Because $f$ isn't a factor of 10, the fact that $10^a \equiv 10^b$ modulo $f$ implies that $10^{a-b} \equiv 1$, modulo $f$. This is an important step. Define $k\equiv a-b$ for short.

  4. Note that the remainders of $10^1, 10^2, 10^3, \ldots$ form a cycle of period $k$. After all, $10^0 \equiv 10^k$, so $10^1 \equiv 10^{k+1}$, $10^{2}\equiv 10^{k+2}$, and so on.

    In particular, the remainder of 1 appears in the cycle when, and only when, the exponent is a multiple of $k$.

  5. We want to find a remainder of -1 in this cycle. If it exists, then in particular it should appear in the first loop of this cycle, in the remainders of $10^0, 10^1, 10^2, \ldots, 10^k$. If it exists, then it is a value of $n$ (where $0\leq n\leq k$) such that $10^{n} \equiv -1$. By squaring both sides, we learn that $10^{2n} \equiv 1$. By the previous bullet point, this means that $2k$ is a multiple of $n$.

    But if $k$ is between 0 and $n$, and $2k$ is a multiple of $n$, then $n$ must be half of $k$.

  6. Therefore: When $f$ is prime (and not a factor of 10), the desired value $n$ exists if and only if $k(f)$ (as found in step 3) is even. In that case, $n\equiv k/2$ has the desired property, as does $n=k/2 + k$,$n=k/2 + 2k$, $n=k/2 + 3k$, and so on, ad infinitum.

    Robert's answer lists all the prime numbers $f$ where $k(f)$ is even (https://oeis.org/A028416). If a prime number is in this list, such an $n$ exists. Otherwise no such $n$ exists.

If $f$ is composite:

  1. We can use a test like the one above to find $k$. There's a shortcut, though, if we factor $f$.
  2. Divide $f$ into its prime factors $f_1, \ldots, f_m$, including multiplicities.
  3. If any of those prime factors fail the test above, then $f$ fails the test. After all, failing the test means we can't find a range of numbers that are all multiples of $f_i$. This makes it impossible to find a range of numbers that are a multiple of $f = f_1f_2\ldots f_i \ldots f_m$.
  4. On the other hand, if all of the factors pass the test, we get a collection of $k$ values $k_1 \ldots k_m$ that are all even. We know that all $(k_i/2 + \square k_i)$ digit numbers are multiples of $f_i$ (where $\square$ is any multiple). Or, to put it another way, $n$-digit numbers all have $f_i$ as a factor when, and only when, $n$ is an odd multiple of $k_i/2$.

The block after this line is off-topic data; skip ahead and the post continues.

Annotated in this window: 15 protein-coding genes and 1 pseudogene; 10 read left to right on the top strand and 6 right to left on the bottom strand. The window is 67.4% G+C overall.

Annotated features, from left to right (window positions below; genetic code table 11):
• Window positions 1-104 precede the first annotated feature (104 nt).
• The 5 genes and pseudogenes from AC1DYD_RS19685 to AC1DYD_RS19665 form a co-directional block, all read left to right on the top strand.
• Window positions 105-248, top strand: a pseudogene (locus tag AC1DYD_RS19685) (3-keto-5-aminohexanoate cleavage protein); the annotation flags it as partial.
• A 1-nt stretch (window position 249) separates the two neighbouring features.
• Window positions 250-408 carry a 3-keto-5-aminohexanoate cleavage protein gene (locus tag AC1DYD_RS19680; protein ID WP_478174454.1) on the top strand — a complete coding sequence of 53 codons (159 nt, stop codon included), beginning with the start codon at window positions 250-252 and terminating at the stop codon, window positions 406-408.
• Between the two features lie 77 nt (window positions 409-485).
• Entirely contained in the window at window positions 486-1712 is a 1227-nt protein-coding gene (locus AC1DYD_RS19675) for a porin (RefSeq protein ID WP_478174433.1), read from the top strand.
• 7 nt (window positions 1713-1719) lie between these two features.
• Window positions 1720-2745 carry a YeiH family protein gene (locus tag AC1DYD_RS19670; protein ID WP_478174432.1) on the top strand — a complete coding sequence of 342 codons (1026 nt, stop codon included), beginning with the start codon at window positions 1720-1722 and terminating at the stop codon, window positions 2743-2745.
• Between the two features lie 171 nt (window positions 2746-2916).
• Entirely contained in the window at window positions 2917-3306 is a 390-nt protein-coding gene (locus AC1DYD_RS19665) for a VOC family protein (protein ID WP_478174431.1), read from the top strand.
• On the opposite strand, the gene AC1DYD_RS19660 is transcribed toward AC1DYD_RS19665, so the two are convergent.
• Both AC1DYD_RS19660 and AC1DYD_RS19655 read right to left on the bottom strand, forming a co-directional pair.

5. So we are looking for a number $n$ which is simultaneously an odd multiple of $k_1/2$, an odd multiple of $k_2/2$, an odd multiple of $k_3/2$, and so on. (Interestingly, because odd multiples of a number have the same parity as that number, $n$ must have the same parity as $k_1/2$, $k_2/2$, and so on. Hence all $k_i/2$ must have the same parity as one another, or such an $n$ won't exist.)

  6. If the numbers $k_i$ are all coprime, then the Chinese remainder theorem provides a construction for $n$.

    If the numbers $k_i/2$ are all odd, then their product will be an odd multiple of each $k_i/2$; hence an acceptable choice for $n$.

    More generally, I believe all of the $k_i/2$ must have 2 as a factor the same number of times. Otherwise, you can't find an odd multiple of all of them, so such an $n$ doesn't exist. So suppose there exists an exponent $z$ such that each $k_i/2$ is the product of $2^z$ an odd number $r_i$. Then $n = 2^z r_1r_2r_3\ldots r_m$ is an odd multiple of each $k_i/2$; hence an acceptable choice for $n$.

  • $\begingroup$ This now has me wondering whether this can be generalized on the number of repetitions, so instead of 2 repetitions, $t$ repetitions... $\endgroup$
    – bob
    May 23 '19 at 17:21

If $f$ is a prime other than $2$ and $5$, let $m$ be the multiplicative order of $10$ mod $f$, i.e. the least $k$ such that $10^k \equiv 1 \mod f$. If $m$ is even, then $f$ divides $10^n+1$ if and only if $n = jm/2$ for some odd $j$; if not, then there is no such $f$. The primes $f$ for which $m$ is even are OEIS sequence A028416.